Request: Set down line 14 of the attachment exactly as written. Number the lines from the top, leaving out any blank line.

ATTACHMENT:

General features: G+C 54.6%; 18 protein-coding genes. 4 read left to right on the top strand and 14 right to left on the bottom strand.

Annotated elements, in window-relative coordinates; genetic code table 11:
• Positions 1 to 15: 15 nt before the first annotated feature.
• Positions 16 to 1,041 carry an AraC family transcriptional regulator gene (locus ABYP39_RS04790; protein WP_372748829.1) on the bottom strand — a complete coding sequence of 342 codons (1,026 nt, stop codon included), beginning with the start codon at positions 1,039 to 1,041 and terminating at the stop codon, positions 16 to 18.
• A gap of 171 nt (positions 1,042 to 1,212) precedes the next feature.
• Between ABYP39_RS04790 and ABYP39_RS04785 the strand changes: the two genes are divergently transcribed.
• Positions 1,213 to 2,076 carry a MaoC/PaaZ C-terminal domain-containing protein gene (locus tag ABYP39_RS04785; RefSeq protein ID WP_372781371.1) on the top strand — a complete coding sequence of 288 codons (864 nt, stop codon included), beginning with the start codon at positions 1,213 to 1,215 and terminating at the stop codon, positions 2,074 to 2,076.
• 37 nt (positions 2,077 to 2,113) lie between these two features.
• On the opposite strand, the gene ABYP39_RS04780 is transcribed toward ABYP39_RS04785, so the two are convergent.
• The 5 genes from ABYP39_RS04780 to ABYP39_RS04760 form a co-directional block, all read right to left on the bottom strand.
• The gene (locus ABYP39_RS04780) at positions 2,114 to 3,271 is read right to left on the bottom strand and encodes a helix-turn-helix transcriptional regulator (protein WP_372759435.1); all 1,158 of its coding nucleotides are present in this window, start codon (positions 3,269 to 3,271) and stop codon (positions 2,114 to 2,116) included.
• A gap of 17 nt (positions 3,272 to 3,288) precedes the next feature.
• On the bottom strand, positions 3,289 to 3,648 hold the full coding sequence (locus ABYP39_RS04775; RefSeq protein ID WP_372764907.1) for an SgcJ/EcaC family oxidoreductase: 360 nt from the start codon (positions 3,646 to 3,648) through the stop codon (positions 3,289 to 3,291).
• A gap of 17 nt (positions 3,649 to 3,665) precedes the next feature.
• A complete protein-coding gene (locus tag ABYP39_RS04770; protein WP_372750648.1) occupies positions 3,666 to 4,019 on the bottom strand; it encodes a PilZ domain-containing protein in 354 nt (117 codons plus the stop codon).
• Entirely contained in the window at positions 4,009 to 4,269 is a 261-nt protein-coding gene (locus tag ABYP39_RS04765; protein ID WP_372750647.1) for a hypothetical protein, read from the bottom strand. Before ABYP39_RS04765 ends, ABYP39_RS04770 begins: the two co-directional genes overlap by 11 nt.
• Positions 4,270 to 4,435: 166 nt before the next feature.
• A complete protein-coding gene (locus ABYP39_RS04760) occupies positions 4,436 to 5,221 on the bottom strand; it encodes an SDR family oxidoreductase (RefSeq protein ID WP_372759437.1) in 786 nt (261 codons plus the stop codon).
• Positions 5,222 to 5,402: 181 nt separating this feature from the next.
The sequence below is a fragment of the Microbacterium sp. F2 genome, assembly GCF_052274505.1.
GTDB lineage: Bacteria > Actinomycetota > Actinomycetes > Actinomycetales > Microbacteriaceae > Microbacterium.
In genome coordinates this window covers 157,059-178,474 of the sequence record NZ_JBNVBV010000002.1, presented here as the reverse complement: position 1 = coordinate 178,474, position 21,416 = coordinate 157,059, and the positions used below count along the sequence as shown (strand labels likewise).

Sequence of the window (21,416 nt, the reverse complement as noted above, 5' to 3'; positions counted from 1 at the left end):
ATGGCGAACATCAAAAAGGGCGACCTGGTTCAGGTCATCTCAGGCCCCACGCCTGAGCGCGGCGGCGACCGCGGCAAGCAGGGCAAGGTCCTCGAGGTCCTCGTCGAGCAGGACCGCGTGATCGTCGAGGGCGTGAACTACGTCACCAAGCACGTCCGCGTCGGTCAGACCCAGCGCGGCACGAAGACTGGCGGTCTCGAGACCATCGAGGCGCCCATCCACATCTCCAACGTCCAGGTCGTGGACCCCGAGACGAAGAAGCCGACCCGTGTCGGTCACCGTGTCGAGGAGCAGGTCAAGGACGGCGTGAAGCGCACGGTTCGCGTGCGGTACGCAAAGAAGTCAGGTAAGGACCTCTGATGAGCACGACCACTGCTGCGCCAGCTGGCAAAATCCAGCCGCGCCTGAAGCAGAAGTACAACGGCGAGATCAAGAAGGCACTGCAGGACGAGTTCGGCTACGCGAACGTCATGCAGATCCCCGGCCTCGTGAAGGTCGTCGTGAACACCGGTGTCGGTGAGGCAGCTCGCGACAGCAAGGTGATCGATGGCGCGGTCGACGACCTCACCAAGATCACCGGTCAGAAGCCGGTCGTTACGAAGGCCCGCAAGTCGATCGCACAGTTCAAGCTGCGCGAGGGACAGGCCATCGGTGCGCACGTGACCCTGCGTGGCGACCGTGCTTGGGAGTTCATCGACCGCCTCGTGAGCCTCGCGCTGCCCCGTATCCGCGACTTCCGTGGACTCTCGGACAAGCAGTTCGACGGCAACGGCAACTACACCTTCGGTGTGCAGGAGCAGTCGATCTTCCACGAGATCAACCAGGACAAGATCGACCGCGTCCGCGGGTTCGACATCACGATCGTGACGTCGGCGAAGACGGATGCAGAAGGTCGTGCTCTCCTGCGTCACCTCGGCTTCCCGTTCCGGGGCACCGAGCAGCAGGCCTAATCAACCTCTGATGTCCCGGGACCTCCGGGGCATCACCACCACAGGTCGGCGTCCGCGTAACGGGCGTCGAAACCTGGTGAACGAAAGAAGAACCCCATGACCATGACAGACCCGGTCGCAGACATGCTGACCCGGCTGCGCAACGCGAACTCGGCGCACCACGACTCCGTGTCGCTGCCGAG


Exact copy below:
• A gap of 17 nt (positions 3,649 to 3,665) precedes the next feature.